Toyota Urban Cruiser or how to make a 30,000 euro Aygo and then complain that nobody buys it. Toyota Urban Cruiser, a Land Cruiser lite.
Is the Toyota Urban Cruiser really the lite version of the legendary Land Cruiser? No.
Toyota doesn’t know how to make it into this world of possibly smaller, crossovers. Cars like the Audi Q3, Fiesta Cross, and Polo Cross, in other words, cross-overs even smaller than the Toyota Rav4, the car that started the whole cross-over frenzy in the first place back in 2000. They tried the Toyota C-HR which was a semi-success, and now they come up with the Toyota Yaris Cross which is a Volvo XC40 that has Toyota written on it, at least in looks department. And then they launched the Aygo X and retired the regular Aygo and now they sell you small cross-overs by force.
But where does genesis start?
As Betty White once said : “It was hard at the beginning because the Big Bang came and took everything from us…”
Wait, not that…
Toyota Urban Cruiser. Before the C-HR, Toyota tried its luck with the Urban Cruiser. It was meant to be a smaller Land Cruiser in the sense that it was very good for the urban jungle, very reliable, and very, very expensive. We laughed at the Opel Astra K as being extremely expensive for what it offers but wait until you see the Urban Cruiser. In today’s money the cheapest Toyota Urban Cruiser starts at 26200 euros, and for that money you get what is essentially a refurbished Yaris. And for a modest 1.4 diesel 4×4 manual you’d have to fork out 29300 euros. For a 1.4 diesel manual.
If you’re like me and you’re not understanding complicated words like “Toyota” or “refurbished”, I have to tell you that the VW Passat B6 1.9 TDI saloon,from the same year as the Urban Cruiser, started at 25900 euros (adjusted for today) . To come and charge for a Yaris about as much as you would for a Passat is abit aspirational. But lest you say I’m a hater, mind you that a Suzuki SX4 1.6 petrol 120 horsepower in entry-level trim cost in 2009 about 17900 euros in today’s money. I didn’t really go to the school and the only math I know is from Big Shaq, but even I know that the entry-level Urban Cruiser costs over 8000 euros more than the base Suzuki SX4.
So why buy an Urban Cruiser?
Very good question. Because nobody bought it. And the few cars that have been bought depreciated so much that it’s worth all the money when you buy it used. But you can’t buy it used because nobody bought it new in the first place. After the Japanese saw that only 3 models were bought in Europe (actual sales figure), they took the decision in 2014 to stop production and sold whatever stock was left until 2016 after which they threw it in the dustbin of history, like Pepsi Blue or punk music.
Toyota Urban Cruiser Engines
- 1.33 NA of 99 horsepower – The well-known and time-tested, 330ML beer-bottle-shaped engine, this famous 1NR-FE did its job admirably on the Yaris and was tormented on the Auris. I can relate to this engine. Starts up struggling and accompanied by sounds in the morning. Sometimes it needs a new water pump because it gets thirsty. Late in life, it starts to develop an appetite for oil. You’d think there were a lot of issues, and you’d be worse off than Spice Girls when they broke up and now they are getting back together again.
- 1.5 NA of 109 horsepower – You may laugh at the 10 horsepower difference, but on a car as light as this it’s making more sense than scouting for women by going into used wedding dresses ads. Chances are the seller is recently divorced and might be single. Anyway, this engine is Japan-only so don’t get too excited about it.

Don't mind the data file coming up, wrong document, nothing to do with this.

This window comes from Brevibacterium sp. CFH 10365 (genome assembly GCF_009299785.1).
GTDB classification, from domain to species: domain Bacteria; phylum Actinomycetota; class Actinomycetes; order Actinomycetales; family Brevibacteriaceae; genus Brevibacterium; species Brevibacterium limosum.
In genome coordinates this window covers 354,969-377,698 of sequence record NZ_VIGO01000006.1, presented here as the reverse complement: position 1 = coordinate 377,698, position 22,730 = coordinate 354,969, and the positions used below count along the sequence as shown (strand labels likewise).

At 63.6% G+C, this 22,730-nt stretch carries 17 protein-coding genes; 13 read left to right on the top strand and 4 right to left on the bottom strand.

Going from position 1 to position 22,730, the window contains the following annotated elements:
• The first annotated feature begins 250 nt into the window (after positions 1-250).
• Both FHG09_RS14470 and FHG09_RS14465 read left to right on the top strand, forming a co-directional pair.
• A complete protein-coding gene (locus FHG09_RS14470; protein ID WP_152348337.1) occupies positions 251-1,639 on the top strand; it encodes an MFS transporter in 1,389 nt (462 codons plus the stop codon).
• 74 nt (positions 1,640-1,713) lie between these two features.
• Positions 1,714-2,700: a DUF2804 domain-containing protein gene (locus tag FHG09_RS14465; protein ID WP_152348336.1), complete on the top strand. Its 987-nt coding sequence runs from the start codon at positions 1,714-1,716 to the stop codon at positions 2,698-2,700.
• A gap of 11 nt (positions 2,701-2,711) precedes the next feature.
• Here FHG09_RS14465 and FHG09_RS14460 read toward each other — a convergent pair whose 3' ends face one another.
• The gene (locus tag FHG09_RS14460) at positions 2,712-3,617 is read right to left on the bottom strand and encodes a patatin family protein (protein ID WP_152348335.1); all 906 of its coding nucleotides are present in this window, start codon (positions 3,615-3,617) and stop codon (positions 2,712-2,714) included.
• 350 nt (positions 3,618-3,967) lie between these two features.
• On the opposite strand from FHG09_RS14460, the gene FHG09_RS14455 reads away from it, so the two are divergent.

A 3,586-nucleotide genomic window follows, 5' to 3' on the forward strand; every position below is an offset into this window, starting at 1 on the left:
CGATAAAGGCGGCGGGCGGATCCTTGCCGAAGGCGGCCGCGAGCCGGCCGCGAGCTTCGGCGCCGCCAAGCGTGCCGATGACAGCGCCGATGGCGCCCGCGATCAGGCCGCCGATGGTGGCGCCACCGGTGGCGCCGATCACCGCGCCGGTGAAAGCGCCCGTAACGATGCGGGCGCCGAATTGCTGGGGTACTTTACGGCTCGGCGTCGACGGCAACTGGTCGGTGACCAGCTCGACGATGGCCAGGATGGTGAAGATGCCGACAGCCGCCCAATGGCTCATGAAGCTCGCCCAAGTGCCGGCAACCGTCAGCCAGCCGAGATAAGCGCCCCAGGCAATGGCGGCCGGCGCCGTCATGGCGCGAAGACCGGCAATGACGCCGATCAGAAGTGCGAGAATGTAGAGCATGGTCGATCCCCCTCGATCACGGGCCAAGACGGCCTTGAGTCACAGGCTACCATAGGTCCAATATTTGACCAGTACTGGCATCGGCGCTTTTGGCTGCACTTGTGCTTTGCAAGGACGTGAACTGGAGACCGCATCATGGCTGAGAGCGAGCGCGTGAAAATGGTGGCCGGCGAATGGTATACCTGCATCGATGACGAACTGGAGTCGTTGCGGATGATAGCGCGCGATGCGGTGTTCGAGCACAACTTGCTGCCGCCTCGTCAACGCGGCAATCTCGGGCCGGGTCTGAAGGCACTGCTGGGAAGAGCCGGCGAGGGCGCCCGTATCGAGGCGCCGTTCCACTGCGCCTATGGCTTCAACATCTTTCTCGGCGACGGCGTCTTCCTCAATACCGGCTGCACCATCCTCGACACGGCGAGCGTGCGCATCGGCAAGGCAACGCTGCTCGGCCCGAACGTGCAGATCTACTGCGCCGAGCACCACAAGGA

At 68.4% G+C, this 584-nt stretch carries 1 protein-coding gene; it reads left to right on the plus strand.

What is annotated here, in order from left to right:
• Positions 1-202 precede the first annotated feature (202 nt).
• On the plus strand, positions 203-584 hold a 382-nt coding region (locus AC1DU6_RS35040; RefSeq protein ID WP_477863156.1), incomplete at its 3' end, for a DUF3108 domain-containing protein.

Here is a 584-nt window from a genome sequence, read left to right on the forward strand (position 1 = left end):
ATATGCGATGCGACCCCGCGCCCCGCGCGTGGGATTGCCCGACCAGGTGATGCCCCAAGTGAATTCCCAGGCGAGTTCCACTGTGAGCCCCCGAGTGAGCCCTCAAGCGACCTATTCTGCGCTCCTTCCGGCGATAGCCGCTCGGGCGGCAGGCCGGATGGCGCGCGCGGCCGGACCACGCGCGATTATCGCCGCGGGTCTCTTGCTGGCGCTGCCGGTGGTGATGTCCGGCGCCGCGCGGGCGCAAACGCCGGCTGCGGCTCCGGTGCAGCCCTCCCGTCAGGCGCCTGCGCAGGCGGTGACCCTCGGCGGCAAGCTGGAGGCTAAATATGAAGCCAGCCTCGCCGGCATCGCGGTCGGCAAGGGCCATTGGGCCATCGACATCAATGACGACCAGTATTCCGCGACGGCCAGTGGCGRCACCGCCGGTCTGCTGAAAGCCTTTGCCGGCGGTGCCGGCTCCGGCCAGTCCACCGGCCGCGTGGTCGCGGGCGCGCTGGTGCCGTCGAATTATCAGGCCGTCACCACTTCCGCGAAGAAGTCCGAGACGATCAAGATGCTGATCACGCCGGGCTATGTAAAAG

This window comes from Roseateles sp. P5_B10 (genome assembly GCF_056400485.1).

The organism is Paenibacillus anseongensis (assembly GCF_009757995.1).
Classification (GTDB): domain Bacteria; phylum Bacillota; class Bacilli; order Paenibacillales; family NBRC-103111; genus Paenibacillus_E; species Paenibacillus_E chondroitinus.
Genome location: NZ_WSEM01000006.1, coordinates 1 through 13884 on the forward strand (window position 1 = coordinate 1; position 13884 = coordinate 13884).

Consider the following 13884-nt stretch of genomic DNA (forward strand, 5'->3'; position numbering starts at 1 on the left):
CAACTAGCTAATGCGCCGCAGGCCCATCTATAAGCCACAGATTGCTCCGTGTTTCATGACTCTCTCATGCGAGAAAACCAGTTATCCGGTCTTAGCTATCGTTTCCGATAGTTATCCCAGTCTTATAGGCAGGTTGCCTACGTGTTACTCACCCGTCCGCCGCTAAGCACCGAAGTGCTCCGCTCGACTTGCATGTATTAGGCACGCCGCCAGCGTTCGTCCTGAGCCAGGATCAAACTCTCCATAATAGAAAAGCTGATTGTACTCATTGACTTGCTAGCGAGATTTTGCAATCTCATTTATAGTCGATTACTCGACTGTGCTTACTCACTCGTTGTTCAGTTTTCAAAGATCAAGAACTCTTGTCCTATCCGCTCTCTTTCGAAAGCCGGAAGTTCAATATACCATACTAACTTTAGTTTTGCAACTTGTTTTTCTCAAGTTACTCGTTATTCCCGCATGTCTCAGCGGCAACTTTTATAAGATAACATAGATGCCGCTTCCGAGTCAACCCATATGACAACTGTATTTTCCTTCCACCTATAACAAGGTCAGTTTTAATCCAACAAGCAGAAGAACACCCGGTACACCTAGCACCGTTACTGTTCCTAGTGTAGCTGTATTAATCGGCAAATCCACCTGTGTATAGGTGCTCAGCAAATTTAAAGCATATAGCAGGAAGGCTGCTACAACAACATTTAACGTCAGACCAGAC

- 1.8 NA of 128 horsepower – As is the case with this 2ZR-FE aswell. Also Japan exclusive. Atleast it’s better known for it’s work under the bonnet of the Auris and the Avensis. Sure, it develops an oil addiction later in life, but other than that it’s a pretty solid unit. Not an absolute unit, but pretty solid.
1.4 D-4D of 90 horsepower – I never understood why you’d get a diesel Yaris and I don’t understand why you’d get a diesel Urban Cruiser. Just like I don’t understand WHY they put the 4X4 option ONLY on the diesel. AND WHY DID THEY INSTALL A DUAL MASS FLYWHEEL ON A 1.4 DIESEL AS IT HAS NO BODYWORK TO SHAKE DOWN AND STIRR? If you still insist on driving a diesel around town then you will have constant issues with the dual mass flywheel and clutch, which are not the 1.4 D-4D’s strong point.
Toyota Urban Cruiser General issues
- No automatic gearbox outside of Japan. Yes, at 26-30,000 euros you didn’t even get an automatic gearbox.
- Suspension is not necessarily a weak point but rather a mediocre point. A lot of people complain about the suspension being so stiff that it feels like rigor mortis.
- It’s a pretty rare car so you’ll have trouble finding parts. Sure, alot of parts are stolen from Toyota’s general parts bin, but the specific parts will be harder to find. Oh yeah, and the Urban Cruiser comes standard with only one tire size – 195/60/R16 89H which is an atypical tire size and costs more than a regular R16 tire.
Toyota Urban Cruiser Verdict
It has a 4×4 system, which is only optional on diesel, with electronics stolen from the Rav4. The petrol engine is tried and tested on the Yaris. Basically, the Toyota Urban Cruiser is for the kind of person who can’t decide between buying a Yaris or a Rav4 and says they want both and chooses the Urban Cruiser. You don’t have to be Big Shaq to realize that such a clientele is as thin as the clothing of some beach band. Or maybe you want a car with total reliability and you’re willing to pay extra for fewer features, on the logic of “it won’t break down because there’s nothing to break down”, then the Toyota Urban Cruiser may be for you.
Which engines do I recommend? Well you got an 1.3 petrol and an 1.4 diesel so it’s not THAT hard to choose.